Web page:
Stocks lost ground after the FBI announced new inquiries into the private email server of Democratic presidential nominee Hillary Clinton. (Reuters)

Investors rushed to sell their assets in equity and currency markets Friday afternoon after the Federal Bureau of Investigation said it was looking into Hillary Clinton's emails again. The revelation seemed to cause fluctuations in prices for a range of securities and commodities in the United States and overseas.

Shares in the Standard & Poor's 500-stock index declined about 1 percent immediately after 1 p.m., when a letter from FBI Director James B. Comey to lawmakers detailing the continuing investigation became public. Comey had previously said that the FBI had completed its investigation.

Prices in the Nasdaq Composite index gave up 0.9 percent, while the Dow Jones industrial average declined 0.8 percent.

Analysts and experts noted several reasons that markets might have sold off on the news. One argument is that investors think markets would do better under Clinton as president than under her Republican rival, Donald Trump.

Trump has said he would deport large numbers of illegal immigrants, increasing the cost of labor in the United States, and that he would impose tariffs on Mexican imports. Both policies could result in steeper prices for goods and services in this country.

Traders unloaded Mexican pesos after the news, driving the price of the currency in dollars down 2 percent, from 5.3 cents per peso to 5.2 cents. Many traders are concerned that if Trump is elected and imposes tariffs on Mexico, Americans will purchase fewer Mexican imports and the demand for pesos with which to buy Mexican goods will decline.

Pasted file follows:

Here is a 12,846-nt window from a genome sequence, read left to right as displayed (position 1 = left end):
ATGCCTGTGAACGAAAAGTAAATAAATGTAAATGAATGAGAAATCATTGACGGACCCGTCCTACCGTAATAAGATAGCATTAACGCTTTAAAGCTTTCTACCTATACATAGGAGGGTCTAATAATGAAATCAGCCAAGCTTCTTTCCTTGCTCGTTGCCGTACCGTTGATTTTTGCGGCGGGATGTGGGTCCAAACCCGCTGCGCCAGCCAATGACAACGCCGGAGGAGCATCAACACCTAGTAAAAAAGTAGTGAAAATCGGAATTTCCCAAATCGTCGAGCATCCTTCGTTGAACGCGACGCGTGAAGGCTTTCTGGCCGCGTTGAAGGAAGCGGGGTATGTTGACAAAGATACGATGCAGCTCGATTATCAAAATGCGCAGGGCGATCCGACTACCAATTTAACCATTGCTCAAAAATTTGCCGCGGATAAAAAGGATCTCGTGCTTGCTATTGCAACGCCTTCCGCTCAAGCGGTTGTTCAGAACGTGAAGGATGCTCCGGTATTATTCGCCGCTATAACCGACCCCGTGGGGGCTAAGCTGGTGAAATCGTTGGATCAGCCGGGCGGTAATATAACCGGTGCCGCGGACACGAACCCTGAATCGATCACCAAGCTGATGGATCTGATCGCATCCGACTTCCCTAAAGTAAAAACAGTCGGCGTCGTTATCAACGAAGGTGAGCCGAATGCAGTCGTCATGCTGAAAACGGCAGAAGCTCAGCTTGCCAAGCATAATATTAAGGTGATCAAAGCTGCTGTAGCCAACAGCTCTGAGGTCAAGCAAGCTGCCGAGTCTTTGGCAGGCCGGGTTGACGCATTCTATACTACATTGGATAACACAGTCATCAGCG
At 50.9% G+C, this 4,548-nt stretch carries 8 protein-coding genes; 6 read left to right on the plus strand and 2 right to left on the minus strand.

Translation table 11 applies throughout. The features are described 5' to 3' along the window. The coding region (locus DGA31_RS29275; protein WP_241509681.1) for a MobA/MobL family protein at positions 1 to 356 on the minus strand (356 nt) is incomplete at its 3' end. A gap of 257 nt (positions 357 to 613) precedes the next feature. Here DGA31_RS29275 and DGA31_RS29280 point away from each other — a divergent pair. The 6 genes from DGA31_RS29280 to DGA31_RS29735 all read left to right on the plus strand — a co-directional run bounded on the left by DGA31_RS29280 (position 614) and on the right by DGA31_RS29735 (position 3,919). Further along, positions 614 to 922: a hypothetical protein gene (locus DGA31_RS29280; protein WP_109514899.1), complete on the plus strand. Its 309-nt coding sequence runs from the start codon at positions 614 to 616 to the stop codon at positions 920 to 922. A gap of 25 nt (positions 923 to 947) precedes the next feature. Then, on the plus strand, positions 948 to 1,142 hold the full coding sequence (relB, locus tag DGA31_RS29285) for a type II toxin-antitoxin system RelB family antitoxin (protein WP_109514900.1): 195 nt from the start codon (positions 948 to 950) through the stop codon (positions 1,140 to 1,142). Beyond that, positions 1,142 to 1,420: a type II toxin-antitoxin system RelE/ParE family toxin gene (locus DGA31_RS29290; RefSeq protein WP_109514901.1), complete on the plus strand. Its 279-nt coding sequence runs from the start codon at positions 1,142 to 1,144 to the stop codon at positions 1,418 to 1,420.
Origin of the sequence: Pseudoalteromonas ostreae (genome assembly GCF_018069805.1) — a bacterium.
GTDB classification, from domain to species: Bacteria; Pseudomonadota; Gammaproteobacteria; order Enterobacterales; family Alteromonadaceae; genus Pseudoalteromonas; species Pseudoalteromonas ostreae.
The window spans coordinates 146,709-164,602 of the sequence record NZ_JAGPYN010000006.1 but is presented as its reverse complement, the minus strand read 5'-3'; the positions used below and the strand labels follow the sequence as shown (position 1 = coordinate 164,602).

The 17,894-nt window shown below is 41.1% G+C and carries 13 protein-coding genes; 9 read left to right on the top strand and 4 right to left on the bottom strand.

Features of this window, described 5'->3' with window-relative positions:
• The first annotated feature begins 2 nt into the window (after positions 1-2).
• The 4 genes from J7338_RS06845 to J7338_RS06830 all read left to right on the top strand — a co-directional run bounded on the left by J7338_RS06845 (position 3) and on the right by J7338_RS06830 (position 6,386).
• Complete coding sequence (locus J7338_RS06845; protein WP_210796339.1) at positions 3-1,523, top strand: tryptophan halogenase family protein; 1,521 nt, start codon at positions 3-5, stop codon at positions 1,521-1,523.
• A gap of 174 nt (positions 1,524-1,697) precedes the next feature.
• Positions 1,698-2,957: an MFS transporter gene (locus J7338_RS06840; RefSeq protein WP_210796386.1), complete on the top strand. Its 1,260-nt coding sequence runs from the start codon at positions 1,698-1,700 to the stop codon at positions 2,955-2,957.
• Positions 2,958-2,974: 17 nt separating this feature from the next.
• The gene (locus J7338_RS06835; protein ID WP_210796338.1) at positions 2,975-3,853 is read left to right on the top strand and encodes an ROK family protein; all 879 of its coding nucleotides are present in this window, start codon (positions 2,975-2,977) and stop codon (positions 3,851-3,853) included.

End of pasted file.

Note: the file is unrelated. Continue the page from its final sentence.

Trade with the United States is crucial to Mexico's economy. About 73 percent of Mexican exports are sold to the United States, according to Bloomberg News.

Whether they would be beneficial or detrimental, however, the effects of Trump's policies on the economy would be difficult to predict — a second source of anxiety for traders. On the trail, Trump himself has wavered in his stance on economic issues, and it is unclear how much of his agenda Congress would permit him to implement.

“Clinton does represent the status quo. Trump represents change, and it’s unclear what the change is,” said Mark Zandi, the chief economist at the private research firm Moody's Analytics, who has predicted grave economic effects if Trump's proposals were implemented. “That just makes investors very nervous.”

The Volatility Index of the Chicago Board Options Exchange, which represents investors' expectations of future uncertainty, skyrocketed 18 percent following the news from Washington.

The abrupt increase in volatility was especially notable, as the index has remained near historic lows for most the past year.

“Why are markets so nervous about Trump yet so calm overall?” Eric Zitzewitz, an economist at Dartmouth University, asked. “We're puzzled by that.”

The price of gold climbed to $1,284 per troy ounce, an increase of about 1.1 percent, while the price of Treasury bonds increased modestly — additional indicators that investors were looking for safe bets.

“This is a small glimpse into what the bond market thinks is going to happen if Trump is elected,” Bloomberg News quoted Thomas Roth, senior Treasury trader at MUFG Securities Americas Inc., as saying. “The market has made it clear that they think a Trump victory would be bad for stocks and would create more uncertainty in the economy.”

Investors rallied as the close of the trading day approached, and prices recovered modestly. By 2 p.m. the Dow Jones industrial average had made up the day's losses, although the other major equity indexes closed in the red.